Judge: Citizens group can intervene in District 211 transgender suit
The citizens group District 211 Students and Parents for Privacy, as well as the religious freedom organization Thomas More Society, can intervene in a transgender student's lawsuit against Palatine-Schaumburg High School District 211's restrictions on her access to a girl's locker room, a judge has ruled.
Both groups are expected to be at the Daley Center in Chicago Friday for arguments over Palatine High School student Nova Maday's request for an injunction lifting the requirement she use a private changing stall in the locker room. They will join District 211 in opposing the request.
District 211 Superintendent Dan Cates issued a written response Thursday.
"We are aware that Students and Parents for Privacy filed to intervene in a state lawsuit filed by a transgender student in our district seeking unrestricted access to the locker room of their gender identity," Cates said. "Issues surrounding the need to balance access for transgender students with the privacy needs of all students is something that is being discussed and debated in schools and communities around the country, with a number of special interest groups seeking to influence the outcome."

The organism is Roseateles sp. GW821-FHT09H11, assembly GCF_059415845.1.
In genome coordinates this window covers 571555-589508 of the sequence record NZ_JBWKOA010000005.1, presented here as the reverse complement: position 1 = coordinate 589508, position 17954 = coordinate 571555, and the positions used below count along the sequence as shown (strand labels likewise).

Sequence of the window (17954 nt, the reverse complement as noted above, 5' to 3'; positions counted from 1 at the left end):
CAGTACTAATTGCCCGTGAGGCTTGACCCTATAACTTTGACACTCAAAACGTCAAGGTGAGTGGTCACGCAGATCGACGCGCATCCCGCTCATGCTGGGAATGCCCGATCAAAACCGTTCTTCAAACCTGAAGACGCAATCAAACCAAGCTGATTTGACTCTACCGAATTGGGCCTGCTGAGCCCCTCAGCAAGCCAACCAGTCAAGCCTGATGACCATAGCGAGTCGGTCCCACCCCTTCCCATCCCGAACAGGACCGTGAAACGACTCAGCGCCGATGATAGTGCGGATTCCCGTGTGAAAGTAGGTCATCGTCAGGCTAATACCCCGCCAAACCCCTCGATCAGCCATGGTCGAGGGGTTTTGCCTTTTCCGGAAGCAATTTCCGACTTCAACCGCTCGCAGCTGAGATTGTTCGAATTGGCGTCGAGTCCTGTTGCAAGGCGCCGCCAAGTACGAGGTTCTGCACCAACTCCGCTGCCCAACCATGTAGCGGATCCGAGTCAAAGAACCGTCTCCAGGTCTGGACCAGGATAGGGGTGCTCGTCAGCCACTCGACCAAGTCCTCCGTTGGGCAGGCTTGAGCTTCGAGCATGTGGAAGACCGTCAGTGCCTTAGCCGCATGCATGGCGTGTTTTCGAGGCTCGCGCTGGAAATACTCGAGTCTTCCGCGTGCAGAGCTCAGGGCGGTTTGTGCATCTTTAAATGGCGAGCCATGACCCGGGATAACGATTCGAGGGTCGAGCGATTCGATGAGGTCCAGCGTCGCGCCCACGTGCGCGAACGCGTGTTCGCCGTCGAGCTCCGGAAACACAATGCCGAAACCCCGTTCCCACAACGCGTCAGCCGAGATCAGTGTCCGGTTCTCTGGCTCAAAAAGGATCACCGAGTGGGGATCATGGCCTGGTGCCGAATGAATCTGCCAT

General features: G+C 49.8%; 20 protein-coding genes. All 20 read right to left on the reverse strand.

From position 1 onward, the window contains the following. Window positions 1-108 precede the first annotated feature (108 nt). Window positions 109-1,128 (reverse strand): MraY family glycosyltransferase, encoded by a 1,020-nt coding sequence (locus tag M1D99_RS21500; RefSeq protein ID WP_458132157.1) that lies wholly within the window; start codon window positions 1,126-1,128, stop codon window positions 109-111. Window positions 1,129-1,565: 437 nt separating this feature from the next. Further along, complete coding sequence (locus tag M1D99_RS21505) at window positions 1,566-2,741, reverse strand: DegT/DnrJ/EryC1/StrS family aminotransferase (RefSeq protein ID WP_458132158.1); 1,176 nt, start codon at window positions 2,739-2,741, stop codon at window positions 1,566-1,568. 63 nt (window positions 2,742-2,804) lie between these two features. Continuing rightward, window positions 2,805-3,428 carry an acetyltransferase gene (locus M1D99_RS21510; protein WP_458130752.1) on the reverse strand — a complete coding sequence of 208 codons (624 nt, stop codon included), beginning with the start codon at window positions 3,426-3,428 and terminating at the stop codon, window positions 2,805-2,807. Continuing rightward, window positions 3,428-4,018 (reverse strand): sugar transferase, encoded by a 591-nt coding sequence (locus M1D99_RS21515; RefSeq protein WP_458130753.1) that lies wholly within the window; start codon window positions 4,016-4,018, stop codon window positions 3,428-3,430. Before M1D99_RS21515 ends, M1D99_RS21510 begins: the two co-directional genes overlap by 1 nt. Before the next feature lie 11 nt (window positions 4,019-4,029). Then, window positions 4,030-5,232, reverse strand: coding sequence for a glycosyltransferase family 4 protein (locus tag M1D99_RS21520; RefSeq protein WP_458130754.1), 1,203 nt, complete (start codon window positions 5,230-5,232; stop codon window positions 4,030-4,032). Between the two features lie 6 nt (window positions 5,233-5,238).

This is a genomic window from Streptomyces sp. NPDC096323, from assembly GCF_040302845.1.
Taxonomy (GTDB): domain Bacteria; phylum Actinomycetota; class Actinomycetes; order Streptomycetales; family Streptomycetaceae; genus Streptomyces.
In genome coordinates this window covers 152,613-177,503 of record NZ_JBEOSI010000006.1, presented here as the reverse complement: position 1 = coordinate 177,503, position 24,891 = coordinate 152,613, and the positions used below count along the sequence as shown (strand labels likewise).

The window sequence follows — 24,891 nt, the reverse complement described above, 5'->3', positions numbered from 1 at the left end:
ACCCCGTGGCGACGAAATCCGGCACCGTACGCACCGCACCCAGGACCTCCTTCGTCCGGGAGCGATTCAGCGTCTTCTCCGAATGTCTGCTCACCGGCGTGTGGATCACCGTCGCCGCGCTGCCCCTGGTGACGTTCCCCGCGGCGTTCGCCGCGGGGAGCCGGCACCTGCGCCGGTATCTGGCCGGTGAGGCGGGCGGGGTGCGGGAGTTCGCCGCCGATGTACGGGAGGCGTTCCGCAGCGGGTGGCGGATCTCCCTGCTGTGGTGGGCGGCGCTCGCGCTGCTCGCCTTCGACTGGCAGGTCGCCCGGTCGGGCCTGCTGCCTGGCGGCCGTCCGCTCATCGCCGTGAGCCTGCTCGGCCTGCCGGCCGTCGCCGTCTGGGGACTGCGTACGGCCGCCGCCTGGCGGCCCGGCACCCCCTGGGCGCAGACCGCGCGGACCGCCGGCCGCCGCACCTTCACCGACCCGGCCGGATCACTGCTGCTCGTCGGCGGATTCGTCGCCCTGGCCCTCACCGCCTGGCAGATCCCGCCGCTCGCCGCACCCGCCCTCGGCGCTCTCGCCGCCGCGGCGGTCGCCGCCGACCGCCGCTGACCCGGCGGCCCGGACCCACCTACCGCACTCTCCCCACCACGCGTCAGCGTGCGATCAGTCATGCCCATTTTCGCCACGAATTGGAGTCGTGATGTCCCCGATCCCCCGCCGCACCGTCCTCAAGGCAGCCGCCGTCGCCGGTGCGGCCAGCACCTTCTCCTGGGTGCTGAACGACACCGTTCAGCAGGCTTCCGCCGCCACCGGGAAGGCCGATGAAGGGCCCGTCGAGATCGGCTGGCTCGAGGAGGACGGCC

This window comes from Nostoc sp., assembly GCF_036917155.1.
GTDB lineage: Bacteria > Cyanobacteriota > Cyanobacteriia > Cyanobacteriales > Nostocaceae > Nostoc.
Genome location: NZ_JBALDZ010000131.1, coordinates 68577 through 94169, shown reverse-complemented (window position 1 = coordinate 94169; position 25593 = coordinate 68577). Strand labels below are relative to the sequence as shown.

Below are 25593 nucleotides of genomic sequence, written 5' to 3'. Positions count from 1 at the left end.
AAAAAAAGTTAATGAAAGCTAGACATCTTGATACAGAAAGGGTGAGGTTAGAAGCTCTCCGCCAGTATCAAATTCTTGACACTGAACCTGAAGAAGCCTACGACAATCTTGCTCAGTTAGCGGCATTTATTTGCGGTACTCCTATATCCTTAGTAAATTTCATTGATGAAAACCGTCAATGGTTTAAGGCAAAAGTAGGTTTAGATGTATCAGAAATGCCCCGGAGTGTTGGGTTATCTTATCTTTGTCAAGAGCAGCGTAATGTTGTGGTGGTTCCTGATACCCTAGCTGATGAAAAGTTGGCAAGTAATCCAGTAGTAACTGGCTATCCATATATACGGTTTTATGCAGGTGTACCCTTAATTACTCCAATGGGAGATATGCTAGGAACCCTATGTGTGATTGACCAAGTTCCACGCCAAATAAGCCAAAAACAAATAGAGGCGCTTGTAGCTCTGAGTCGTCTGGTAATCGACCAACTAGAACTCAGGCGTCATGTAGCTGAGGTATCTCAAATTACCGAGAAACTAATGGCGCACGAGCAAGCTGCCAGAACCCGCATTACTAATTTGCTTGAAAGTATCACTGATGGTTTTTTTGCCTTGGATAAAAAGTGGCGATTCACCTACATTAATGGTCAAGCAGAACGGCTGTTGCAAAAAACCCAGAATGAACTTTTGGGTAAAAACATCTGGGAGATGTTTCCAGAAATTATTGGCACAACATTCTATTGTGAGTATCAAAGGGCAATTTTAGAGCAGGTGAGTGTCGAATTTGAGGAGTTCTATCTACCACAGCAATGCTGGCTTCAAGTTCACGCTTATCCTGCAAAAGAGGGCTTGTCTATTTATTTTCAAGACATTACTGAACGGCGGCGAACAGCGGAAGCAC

Representing Maday is the American Civil Liberties Union of Illinois, which similarly intervened in a federal lawsuit filed by Students and Parents for Privacy that opposed locker room access for a transgender student at Fremd High School in Palatine.
An injunction in that federal case was denied in December.
Thomas Olp, senior counsel for the Thomas More Society, issued a written statement Thursday explaining the intervention in the Maday case.
"The ACLU takes the position that restricting locker room access to either all girls or all boys unlawfully discriminates against a student whose 'gender identity' (female) is different than her sex (male)," Olp wrote. "But the (Illinois Human Rights) Act specifically says that when it comes to privacy facilities like restrooms and locker rooms, it is perfectly lawful for a secondary school to engage in sex discrimination in requiring the two sexes ... to use separate restrooms and locker rooms. In fact, we believe this discrimination is required, given that many other laws require separate bathroom facilities."
ACLU of Illinois spokesman Ed Yohnka said the agency expected the intervention since Maday's lawsuit was filed in November, but opposes it.
"They're arguing over restroom use and any locker room use, which isn't what this case is about," Yohnka said.